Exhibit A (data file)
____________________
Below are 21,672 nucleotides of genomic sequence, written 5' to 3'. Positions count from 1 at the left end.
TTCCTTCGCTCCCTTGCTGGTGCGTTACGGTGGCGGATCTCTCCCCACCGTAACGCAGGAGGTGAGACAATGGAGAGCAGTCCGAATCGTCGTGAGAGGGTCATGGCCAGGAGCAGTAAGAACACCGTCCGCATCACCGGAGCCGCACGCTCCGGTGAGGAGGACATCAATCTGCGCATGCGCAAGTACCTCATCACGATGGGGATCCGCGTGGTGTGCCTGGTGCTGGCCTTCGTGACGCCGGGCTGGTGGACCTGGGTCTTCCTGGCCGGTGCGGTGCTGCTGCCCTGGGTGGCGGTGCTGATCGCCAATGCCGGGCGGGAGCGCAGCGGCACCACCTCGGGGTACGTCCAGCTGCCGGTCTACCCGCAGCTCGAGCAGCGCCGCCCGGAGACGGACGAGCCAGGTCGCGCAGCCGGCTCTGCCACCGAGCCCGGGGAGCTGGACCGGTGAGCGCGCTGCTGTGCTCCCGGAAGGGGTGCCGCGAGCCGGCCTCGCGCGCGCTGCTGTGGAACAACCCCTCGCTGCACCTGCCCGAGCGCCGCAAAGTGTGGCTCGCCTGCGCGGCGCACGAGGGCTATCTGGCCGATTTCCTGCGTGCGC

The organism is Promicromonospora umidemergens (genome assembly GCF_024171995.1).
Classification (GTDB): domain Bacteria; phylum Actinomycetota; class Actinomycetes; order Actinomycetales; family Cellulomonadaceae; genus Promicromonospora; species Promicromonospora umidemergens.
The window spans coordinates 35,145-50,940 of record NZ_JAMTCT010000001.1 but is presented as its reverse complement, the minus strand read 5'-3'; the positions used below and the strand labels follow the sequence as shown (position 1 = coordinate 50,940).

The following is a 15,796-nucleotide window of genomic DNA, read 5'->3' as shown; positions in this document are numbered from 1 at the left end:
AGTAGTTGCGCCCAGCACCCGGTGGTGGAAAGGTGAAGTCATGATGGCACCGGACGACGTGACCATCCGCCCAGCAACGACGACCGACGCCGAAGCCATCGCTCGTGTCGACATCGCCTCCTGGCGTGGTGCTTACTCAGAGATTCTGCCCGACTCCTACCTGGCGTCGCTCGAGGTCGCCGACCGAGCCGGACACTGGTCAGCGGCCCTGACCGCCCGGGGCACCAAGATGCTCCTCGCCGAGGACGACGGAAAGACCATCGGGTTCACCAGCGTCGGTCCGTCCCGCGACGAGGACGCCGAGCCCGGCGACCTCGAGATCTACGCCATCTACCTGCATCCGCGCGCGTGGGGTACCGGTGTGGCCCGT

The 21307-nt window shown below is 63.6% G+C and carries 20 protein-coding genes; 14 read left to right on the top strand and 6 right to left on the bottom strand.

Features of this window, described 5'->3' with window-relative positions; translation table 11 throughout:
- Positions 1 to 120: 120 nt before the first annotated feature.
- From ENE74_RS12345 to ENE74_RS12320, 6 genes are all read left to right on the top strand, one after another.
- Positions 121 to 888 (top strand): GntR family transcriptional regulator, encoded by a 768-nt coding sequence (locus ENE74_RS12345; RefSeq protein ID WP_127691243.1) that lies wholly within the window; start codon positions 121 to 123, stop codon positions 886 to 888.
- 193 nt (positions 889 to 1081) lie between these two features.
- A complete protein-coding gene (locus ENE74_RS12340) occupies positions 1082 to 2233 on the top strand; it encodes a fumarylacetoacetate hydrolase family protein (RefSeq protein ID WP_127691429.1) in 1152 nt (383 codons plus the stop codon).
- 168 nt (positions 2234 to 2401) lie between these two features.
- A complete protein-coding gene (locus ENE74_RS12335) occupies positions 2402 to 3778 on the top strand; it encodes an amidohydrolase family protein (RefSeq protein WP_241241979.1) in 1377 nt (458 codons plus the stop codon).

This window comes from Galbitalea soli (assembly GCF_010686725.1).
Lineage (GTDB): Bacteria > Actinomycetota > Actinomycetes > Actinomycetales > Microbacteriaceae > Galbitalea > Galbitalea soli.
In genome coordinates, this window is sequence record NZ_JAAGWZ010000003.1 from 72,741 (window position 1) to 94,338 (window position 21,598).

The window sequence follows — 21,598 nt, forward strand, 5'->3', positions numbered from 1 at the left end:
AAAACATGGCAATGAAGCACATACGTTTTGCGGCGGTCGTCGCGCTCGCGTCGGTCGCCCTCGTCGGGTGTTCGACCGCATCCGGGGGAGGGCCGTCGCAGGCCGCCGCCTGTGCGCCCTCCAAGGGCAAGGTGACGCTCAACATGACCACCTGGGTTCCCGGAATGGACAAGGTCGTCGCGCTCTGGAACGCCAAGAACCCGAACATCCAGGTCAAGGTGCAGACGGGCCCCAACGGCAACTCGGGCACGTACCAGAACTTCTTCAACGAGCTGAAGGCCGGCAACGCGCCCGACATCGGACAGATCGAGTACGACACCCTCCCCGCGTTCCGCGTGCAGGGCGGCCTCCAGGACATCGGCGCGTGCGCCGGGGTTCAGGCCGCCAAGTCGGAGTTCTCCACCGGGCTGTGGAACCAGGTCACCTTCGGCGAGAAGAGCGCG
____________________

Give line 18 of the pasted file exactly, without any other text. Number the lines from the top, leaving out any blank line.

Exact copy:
Lineage (GTDB): Bacteria > Actinomycetota > Actinomycetes > Actinomycetales > Microbacteriaceae > Galbitalea > Galbitalea soli.